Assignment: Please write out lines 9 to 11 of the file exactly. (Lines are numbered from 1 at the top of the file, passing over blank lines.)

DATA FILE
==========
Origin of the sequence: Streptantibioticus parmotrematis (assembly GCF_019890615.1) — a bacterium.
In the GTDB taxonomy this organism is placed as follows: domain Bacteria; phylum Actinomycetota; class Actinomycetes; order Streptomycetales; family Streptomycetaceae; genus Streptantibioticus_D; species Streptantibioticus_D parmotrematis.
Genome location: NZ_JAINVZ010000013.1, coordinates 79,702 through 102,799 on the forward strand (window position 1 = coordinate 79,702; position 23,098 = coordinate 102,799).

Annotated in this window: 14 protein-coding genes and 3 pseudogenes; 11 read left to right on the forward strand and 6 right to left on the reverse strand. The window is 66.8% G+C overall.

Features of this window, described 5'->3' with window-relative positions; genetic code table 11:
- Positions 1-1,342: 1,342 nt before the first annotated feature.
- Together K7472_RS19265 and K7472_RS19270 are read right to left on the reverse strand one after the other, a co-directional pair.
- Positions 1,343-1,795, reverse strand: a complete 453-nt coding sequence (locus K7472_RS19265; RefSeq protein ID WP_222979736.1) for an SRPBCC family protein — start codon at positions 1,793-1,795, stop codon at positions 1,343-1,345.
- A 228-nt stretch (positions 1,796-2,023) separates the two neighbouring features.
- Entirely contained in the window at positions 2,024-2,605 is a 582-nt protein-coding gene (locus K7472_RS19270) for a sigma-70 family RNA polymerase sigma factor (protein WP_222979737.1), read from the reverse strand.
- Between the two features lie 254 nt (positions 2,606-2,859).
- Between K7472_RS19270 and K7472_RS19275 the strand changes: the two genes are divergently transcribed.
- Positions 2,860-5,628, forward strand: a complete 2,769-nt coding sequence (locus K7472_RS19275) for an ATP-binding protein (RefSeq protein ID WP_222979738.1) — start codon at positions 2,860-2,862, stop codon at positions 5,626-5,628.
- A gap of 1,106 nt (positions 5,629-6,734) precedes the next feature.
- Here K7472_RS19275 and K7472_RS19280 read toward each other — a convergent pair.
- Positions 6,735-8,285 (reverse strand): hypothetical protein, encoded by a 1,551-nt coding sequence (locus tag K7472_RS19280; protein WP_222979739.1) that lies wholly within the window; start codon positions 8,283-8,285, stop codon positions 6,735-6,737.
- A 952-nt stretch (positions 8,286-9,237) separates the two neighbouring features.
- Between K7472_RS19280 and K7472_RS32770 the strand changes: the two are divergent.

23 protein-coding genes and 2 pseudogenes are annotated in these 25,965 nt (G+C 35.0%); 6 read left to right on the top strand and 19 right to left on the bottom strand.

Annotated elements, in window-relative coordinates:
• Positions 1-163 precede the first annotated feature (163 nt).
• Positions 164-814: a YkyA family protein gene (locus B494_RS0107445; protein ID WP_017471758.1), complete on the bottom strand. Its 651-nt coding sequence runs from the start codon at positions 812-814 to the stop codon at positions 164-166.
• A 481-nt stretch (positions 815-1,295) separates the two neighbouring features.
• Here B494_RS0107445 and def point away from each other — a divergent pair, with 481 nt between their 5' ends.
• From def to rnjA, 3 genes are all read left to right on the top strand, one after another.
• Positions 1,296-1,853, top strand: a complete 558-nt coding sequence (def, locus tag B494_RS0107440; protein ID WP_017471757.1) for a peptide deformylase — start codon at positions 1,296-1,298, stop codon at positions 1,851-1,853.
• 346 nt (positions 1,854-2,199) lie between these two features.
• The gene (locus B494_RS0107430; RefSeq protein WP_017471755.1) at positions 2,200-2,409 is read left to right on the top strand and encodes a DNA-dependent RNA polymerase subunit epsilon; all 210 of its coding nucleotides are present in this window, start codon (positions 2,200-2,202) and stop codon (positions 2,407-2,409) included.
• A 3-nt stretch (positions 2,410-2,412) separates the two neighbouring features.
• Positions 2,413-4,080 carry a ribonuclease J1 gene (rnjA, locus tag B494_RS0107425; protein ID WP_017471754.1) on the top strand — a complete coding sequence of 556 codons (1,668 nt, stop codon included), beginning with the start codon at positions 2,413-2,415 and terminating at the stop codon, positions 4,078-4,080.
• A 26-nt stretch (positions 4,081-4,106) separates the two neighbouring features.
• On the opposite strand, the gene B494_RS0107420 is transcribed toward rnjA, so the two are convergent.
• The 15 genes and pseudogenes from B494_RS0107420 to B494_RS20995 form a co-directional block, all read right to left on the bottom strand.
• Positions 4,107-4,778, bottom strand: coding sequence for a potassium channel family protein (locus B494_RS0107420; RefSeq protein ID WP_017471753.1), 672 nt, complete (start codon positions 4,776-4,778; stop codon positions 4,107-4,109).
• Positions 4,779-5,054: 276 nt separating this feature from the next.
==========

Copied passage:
- A 228-nt stretch (positions 1,796-2,023) separates the two neighbouring features.
- Entirely contained in the window at positions 2,024-2,605 is a 582-nt protein-coding gene (locus K7472_RS19270) for a sigma-70 family RNA polymerase sigma factor (protein WP_222979737.1), read from the reverse strand.
- Between the two features lie 254 nt (positions 2,606-2,859).